An ENCLAVE is a territory, or a part of a territory, that is entirely surrounded by the territory of one other state. Territorial waters have the same sovereign attributes as land, and enclaves may therefore exist within territorial waters. :60 An EXCLAVE is a portion of a state or territory geographically separated from the main part by surrounding alien territory (of one or more states). Many exclaves are also enclaves. Enclave is sometimes used improperly to denote a territory that is only partly surrounded by another state. Vatican City
City
and San Marino
San Marino
, enclaved by Italy
Italy
, and Lesotho
Lesotho
, enclaved by South Africa
South Africa
, are the only completely enclaved states. Unlike an enclave, an exclave can be surrounded by several states. The Azeri exclave of Nakhchivan is an example of an exclave. SEMI-ENCLAVES and SEMI-EXCLAVES are areas that, except for possessing an unsurrounded sea border, would otherwise be enclaves or exclaves. :116 :12–14 Enclaves and semi-enclaves can exist as independent states ( Monaco
Monaco
, Gambia
Gambia
and Brunei
Brunei
are semi-enclaves), while exclaves always constitute just a part of a sovereign state
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Oceanic Islands
An ISLAND or ISLE is any piece of sub-continental land that is surrounded by water . Very small islands such as emergent land features on atolls can be called islets , skerries , cays or keys. An island in a river or a lake island may be called an eyot or ait , and a small island off the coast may be called a holm . A grouping of geographically or geologically related islands is called an archipelago , e.g. the Philippines . An island may be described as such, despite the presence of an artificial land bridge; examples are Singapore and its causeway , and the various Dutch delta islands, such as IJsselmonde . Some places may even retain "island" in their names for historical reasons after being connected to a larger landmass by a land bridge or landfill, such as Coney Island and Coronado Island , though these are strictly tied islands . Conversely, when a piece of land is separated from the mainland by a man-made canal, for example the Peloponnese by the Corinth Canal or Marble Hill in northern Manhattan during the time between the building of the United States Ship Canal and the filling-in of the Harlem River which surrounded the area, it is generally not considered an island. There are two main types of islands in the sea: continental and oceanic. There are also artificial islands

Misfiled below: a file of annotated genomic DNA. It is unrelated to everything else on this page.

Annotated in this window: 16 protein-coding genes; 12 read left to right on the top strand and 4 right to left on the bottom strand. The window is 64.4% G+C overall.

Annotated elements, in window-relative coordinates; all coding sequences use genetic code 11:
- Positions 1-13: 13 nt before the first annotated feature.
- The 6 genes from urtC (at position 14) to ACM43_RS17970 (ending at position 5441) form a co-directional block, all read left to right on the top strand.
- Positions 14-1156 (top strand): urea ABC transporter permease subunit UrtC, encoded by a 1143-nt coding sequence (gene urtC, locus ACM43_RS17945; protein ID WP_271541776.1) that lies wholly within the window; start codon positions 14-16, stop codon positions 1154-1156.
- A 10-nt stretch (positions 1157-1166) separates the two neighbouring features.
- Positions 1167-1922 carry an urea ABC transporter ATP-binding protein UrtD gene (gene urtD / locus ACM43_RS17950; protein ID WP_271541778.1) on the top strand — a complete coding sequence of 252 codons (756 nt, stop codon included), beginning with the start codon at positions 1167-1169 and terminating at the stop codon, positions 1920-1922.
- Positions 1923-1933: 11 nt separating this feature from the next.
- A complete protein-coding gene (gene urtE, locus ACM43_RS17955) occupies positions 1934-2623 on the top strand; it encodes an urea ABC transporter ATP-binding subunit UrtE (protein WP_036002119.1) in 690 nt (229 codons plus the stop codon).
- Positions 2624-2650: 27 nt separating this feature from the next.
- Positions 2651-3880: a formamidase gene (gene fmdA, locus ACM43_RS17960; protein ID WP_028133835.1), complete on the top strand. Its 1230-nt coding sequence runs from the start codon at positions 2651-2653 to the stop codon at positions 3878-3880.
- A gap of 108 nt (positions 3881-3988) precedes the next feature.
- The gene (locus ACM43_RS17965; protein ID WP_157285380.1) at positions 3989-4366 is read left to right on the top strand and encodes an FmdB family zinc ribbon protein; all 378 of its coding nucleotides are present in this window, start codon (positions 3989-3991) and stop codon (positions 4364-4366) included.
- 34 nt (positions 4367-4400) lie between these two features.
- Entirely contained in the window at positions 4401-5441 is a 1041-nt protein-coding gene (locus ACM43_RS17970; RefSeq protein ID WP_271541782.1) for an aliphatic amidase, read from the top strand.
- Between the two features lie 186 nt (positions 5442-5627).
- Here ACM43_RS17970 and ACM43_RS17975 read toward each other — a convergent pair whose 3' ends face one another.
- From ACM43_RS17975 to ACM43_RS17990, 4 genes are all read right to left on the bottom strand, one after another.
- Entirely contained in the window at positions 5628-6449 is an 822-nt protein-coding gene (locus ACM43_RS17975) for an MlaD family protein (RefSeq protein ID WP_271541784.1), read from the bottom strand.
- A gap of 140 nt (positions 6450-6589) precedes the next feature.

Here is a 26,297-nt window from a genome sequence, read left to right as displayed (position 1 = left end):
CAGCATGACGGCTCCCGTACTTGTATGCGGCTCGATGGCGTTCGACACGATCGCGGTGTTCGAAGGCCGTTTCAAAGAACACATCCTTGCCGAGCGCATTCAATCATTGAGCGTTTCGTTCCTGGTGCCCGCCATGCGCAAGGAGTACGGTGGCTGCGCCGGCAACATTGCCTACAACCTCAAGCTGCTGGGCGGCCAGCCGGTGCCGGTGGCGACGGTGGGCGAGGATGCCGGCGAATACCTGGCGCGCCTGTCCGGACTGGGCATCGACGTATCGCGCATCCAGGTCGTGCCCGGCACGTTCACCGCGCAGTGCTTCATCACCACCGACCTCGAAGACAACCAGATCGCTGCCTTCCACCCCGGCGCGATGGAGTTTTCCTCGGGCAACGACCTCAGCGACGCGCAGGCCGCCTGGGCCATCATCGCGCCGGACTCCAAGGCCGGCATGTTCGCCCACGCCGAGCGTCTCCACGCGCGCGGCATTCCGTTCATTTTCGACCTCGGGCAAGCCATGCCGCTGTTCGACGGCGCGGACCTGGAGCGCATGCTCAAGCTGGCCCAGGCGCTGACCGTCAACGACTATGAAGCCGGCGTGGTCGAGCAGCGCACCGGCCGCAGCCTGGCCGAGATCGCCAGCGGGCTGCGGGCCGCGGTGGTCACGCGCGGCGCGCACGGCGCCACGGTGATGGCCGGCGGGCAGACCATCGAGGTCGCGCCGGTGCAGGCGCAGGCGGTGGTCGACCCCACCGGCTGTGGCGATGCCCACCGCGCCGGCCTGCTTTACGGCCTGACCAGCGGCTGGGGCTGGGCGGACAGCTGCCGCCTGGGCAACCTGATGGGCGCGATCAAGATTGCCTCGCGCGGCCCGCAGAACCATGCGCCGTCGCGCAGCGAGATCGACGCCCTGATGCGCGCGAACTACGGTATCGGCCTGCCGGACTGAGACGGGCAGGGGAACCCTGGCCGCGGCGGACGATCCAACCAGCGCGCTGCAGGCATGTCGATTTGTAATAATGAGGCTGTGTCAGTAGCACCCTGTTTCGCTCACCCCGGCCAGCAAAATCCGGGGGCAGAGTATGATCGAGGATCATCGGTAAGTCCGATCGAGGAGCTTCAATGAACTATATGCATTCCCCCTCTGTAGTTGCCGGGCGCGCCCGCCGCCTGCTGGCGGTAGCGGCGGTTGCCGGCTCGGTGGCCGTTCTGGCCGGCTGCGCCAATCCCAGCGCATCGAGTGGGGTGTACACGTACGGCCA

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Continental Shelf
The CONTINENTAL SHELF is an underwater landmass which extends from a continent , resulting in an area of relatively shallow water known as a SHELF SEA. Much of the shelves were exposed during glacial periods and interglacial periods . The shelf surrounding an island is known as an INSULAR SHELF. The continental margin , between the continental shelf and the abyssal plain , comprises a steep continental slope followed by the flatter continental rise. Sediment from the continent above cascades down the slope and accumulates as a pile of sediment at the base of the slope, called the continental rise. Extending as far as 500 km (310 mi) from the slope, it consists of thick sediments deposited by turbidity currents from the shelf and slope. The continental rise's gradient is intermediate between the slope and the shelf, on the order of 0.5–1°. Under the United Nations Convention on the Law of the Sea , the name continental shelf was given a legal definition as the stretch of the seabed adjacent to the shores of a particular country to which it belongs
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Continent
A CONTINENT is one of several very large landmasses on Earth